February 2, 2017 at 11:30 am

Physicists Demonstrate New Characteristics of Carbon

Dr. David Drabold and Physics Doctoral Student Bishal Bhattarai

Dr. David Drabold, Ohio University Distinguished Professor of Physics, and Bishal Bhattarai, a doctoral student in Physics & Astronomy, have published a seminal paper predicting the structure of amorphous “glassy” carbon at very low densities. Their paper provides the cornerstone of theoretical understanding of this form of matter, and is the first to accurately specify the atomic structure.

Drabold and Bhattarai show that linear “polymer” chains of carbon are part of these networks. Glassy carbon is among the hardest materials, and is a standard choice for high temperature crucibles and electrochemical applications.

Until now, there was no clear evidence that polymeric “chains” of carbon atoms existed in the solid state. Not only did Bhattarai and Drabold demonstrate the existence of such structures, they also identified their contributions to the network dynamics and the specific heat.

Their paper, Amorphous carbon at low densities: An ab initio study appears in the May 2017 issue of Carbon, an international multidisciplinary forum for communicating scientific advances in the field of carbon materials and carbon nanomaterials.

“Carbon is an endlessly fascinating element,” says Drabold. “It yields diamonds, the hardest substance, graphite, the stuff of pencils and lubricants, 60-atom soccer balls of symmetrically bonded carbon atoms, graphene, a monolayer variant of graphite, and of course carbon is the basis of all organic chemistry – and life!”

Associated with this diversity of forms, carbon atoms may bond with two, three or four companion atoms, with very similar energies in molecules. This paper reveals such bonding in the disordered solid networks. Drabold and Bhattarai computed animations to how the networks vibrate and how these motions contribute to the vibrational spectrum and specific heat.

Computing Atomic Vibrations and Their Complexity

Drabold and Bhattarai show that atomic vibrations are complex and extended through the material even displaying “mixing” between modes with different symmetry. Animations of many such modes were published with the paper.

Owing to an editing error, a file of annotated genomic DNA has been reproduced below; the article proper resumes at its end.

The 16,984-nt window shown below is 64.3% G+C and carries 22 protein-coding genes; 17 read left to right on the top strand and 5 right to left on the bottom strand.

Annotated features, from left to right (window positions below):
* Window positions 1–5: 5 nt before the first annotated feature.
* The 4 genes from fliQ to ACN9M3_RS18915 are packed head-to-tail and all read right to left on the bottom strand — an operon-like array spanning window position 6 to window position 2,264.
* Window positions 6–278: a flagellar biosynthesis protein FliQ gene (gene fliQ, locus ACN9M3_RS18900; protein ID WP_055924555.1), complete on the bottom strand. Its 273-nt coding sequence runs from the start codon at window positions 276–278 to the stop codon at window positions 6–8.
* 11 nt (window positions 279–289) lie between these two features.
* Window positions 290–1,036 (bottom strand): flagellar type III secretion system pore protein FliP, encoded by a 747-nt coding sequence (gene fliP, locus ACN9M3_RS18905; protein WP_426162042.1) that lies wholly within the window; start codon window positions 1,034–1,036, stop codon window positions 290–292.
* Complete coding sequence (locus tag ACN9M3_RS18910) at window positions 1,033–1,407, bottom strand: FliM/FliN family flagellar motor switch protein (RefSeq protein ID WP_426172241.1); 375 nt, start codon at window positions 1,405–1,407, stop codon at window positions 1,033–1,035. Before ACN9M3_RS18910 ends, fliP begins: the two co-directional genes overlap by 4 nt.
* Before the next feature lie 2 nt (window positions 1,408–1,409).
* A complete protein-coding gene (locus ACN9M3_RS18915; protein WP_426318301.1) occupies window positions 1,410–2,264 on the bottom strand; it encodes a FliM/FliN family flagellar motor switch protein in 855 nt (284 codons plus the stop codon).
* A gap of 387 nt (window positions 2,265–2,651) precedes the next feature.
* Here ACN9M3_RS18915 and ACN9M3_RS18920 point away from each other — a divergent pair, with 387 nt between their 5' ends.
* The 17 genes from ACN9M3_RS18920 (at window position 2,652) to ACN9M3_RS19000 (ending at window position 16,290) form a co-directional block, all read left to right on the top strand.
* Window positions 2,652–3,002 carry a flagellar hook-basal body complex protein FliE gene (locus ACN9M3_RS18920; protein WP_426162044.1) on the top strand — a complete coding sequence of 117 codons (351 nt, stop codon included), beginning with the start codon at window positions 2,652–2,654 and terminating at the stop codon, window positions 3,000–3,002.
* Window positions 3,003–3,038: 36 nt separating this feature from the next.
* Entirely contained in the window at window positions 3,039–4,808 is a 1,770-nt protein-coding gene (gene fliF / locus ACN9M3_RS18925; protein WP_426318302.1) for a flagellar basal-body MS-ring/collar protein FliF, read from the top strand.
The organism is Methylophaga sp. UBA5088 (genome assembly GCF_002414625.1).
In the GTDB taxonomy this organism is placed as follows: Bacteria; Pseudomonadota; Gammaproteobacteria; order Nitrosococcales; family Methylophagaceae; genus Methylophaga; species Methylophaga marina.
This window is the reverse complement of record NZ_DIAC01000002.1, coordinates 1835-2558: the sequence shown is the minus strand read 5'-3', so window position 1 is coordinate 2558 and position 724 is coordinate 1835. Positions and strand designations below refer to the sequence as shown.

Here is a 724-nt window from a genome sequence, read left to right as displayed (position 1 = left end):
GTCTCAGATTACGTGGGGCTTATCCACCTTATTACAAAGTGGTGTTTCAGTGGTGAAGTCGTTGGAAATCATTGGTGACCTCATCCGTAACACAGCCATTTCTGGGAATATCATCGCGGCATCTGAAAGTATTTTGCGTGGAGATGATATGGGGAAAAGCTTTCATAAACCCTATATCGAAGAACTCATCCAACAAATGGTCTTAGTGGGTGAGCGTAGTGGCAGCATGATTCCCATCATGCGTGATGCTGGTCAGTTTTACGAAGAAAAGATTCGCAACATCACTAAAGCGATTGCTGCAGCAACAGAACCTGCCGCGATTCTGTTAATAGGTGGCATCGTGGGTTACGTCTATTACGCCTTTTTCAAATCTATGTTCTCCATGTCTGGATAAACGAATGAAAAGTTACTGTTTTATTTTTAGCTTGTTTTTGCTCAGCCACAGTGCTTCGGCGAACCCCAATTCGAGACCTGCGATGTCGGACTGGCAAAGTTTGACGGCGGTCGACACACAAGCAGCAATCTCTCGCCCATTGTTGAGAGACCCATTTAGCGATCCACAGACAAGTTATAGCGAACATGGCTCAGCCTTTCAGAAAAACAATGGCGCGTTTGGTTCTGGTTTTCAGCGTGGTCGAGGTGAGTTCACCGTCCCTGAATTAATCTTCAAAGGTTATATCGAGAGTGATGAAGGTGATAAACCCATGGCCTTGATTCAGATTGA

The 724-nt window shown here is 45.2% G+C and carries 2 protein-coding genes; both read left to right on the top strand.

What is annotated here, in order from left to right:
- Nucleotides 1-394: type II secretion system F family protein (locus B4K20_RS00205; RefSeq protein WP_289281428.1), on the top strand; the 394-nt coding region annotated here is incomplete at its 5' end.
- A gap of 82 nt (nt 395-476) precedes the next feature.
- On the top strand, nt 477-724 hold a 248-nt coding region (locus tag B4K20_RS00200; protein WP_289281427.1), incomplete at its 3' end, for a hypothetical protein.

Two carbon atoms

The structure of low-density amorphous carbon is modeled (left: 1.50 gm/cc, right: 0.92 gm/cc). The spheres represent carbon atoms. Red atoms have two neighbors, providing evidence of carbon chains. Grey and blue atoms have three or four neighbors, and are dominant in higher density materials.

“Our work shows that a standard assumption of this branch of materials physics is oversimplified,” explains Bhattarai. “Researchers normally think of sharply defined molecular modes involving simple motions of a few atoms. We show instead that the modes are delocalized and sometimes involve mixing between what had been thought of as distinct modes.”

Demonstrating Mixed Vibrations of Atoms with a Video Clip

Bhattarai demonstrates how the atoms vibrate in a short video clip, “Mixed vibrations—twist and twist plus stretch.”


“Two features of this video clip are noteworthy,” states Drabold. “First, there is the complexity and collective character of the modes in which all the atoms are participating in this fairly typical vibration; and second, that even in one particular mode of fixed energy, we have at least two different kinds of twisting modes displayed. This “mixing” is a feature due to the amorphous structure, unexpected from far more extensive work crystals. It would affect heat conduction and adds to our basic understanding of atomic dynamics of complex materials.”

Read their paper: ‘Amorphous carbon at low densities: An ab initio study’

Learn more about amorphous materials with Ohio University Distinguished Professor of Physics David Drabold in the 7-minute YouTube video ‘Physics of Disordered Materials’.


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